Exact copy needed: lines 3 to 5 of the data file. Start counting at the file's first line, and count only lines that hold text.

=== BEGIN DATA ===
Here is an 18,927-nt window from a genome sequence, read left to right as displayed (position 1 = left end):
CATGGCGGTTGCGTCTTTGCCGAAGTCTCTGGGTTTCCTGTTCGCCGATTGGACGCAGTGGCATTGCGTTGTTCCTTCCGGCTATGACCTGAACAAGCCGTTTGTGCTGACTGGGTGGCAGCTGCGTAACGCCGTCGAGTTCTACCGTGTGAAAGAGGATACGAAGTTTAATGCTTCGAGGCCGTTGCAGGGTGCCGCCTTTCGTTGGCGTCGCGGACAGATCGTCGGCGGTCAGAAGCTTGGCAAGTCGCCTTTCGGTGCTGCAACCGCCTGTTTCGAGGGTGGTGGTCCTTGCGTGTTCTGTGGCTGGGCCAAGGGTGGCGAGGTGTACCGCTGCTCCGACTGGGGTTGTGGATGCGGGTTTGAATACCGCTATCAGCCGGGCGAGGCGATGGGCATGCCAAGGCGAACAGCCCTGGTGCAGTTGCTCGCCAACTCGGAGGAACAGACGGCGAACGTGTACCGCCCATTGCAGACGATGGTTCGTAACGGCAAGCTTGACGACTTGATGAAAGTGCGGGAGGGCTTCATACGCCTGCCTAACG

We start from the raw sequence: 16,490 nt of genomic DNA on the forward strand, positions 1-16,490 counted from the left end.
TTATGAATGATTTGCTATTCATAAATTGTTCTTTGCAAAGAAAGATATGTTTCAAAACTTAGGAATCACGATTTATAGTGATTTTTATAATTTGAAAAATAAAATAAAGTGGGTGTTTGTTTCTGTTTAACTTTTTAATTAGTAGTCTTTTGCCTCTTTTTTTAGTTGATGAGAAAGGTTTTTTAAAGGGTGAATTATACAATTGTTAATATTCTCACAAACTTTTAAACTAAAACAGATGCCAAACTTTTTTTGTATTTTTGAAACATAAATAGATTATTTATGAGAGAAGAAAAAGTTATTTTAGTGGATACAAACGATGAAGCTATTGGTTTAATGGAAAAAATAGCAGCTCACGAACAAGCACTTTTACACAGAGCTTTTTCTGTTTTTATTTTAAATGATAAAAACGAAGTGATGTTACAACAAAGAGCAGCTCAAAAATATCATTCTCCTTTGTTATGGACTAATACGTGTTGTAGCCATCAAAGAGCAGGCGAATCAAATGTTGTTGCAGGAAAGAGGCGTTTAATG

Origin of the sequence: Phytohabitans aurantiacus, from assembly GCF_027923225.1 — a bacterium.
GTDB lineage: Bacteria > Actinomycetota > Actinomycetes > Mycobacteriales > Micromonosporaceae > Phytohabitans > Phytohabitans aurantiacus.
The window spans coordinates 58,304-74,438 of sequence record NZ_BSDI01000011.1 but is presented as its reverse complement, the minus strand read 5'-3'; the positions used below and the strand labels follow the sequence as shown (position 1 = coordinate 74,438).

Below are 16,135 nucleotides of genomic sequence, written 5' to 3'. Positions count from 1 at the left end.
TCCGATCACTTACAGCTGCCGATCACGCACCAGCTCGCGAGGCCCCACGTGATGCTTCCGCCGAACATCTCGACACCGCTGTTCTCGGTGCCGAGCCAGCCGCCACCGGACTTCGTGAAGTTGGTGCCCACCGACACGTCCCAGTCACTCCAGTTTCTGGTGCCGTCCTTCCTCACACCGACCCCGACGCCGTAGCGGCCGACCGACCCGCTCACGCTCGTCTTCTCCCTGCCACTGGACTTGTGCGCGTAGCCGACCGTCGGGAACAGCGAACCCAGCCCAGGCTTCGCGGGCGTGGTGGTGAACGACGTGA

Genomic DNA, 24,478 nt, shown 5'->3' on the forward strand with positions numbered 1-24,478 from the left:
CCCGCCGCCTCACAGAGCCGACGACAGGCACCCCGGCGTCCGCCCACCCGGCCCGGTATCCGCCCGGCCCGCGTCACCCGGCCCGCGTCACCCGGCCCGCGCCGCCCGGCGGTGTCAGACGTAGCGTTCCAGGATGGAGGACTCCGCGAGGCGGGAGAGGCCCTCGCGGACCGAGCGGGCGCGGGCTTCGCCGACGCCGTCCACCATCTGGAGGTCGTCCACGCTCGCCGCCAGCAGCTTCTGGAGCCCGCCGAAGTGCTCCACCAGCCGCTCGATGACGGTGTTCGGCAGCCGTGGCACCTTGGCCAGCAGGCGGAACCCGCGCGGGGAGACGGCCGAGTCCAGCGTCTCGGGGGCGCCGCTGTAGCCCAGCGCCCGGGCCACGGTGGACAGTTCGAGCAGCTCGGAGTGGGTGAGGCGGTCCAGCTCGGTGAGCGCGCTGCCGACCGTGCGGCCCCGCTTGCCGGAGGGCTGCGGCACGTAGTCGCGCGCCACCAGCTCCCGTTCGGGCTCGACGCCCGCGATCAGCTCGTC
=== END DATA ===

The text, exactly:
We start from the raw sequence: 16,490 nt of genomic DNA on the forward strand, positions 1-16,490 counted from the left end.
TTATGAATGATTTGCTATTCATAAATTGTTCTTTGCAAAGAAAGATATGTTTCAAAACTTAGGAATCACGATTTATAGTGATTTTTATAATTTGAAAAATAAAATAAAGTGGGTGTTTGTTTCTGTTTAACTTTTTAATTAGTAGTCTTTTGCCTCTTTTTTTAGTTGATGAGAAAGGTTTTTTAAAGGGTGAATTATACAATTGTTAATATTCTCACAAACTTTTAAACTAAAACAGATGCCAAACTTTTTTTGTATTTTTGAAACATAAATAGATTATTTATGAGAGAAGAAAAAGTTATTTTAGTGGATACAAACGATGAAGCTATTGGTTTAATGGAAAAAATAGCAGCTCACGAACAAGCACTTTTACACAGAGCTTTTTCTGTTTTTATTTTAAATGATAAAAACGAAGTGATGTTACAACAAAGAGCAGCTCAAAAATATCATTCTCCTTTGTTATGGACTAATACGTGTTGTAGCCATCAAAGAGCAGGCGAATCAAATGTTGTTGCAGGAAAGAGGCGTTTAATG

Origin of the sequence: Phytohabitans aurantiacus, from assembly GCF_027923225.1 — a bacterium.